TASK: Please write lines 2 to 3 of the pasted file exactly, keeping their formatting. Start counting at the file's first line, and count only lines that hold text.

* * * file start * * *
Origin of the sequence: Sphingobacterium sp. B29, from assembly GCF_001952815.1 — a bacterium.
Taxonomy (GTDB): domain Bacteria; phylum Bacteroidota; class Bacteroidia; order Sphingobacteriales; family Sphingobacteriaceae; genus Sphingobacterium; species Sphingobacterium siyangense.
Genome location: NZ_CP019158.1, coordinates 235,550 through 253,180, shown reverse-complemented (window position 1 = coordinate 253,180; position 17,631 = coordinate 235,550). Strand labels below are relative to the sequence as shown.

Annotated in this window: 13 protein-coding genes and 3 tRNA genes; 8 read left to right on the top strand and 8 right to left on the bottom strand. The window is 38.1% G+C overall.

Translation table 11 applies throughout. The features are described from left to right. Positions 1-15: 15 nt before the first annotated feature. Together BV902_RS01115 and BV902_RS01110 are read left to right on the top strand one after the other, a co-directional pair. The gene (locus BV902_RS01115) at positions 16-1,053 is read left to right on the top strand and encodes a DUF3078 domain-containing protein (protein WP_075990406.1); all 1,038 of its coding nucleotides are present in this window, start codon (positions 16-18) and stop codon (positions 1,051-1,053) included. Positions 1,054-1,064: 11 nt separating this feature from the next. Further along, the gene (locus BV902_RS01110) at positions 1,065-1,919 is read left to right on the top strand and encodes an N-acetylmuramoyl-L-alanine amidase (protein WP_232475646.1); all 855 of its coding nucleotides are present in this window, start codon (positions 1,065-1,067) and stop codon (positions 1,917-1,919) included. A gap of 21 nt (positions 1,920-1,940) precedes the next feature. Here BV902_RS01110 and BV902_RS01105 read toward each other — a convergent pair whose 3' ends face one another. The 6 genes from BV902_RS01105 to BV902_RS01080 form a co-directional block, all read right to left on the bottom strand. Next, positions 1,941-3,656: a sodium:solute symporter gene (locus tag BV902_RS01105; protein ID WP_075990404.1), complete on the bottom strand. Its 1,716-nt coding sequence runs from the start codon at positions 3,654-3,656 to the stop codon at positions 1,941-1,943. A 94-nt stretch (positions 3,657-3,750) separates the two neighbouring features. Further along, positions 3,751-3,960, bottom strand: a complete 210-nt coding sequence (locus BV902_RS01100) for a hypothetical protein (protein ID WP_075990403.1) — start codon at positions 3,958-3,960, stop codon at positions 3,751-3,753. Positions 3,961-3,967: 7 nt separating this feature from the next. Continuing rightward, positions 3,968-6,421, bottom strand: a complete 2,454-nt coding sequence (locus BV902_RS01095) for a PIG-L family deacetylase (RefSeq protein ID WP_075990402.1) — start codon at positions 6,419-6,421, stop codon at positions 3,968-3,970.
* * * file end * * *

Taxonomy (GTDB): domain Bacteria; phylum Bacteroidota; class Bacteroidia; order Sphingobacteriales; family Sphingobacteriaceae; genus Sphingobacterium; species Sphingobacterium siyangense.
Genome location: NZ_CP019158.1, coordinates 235,550 through 253,180, shown reverse-complemented (window position 1 = coordinate 253,180; position 17,631 = coordinate 235,550). Strand labels below are relative to the sequence as shown.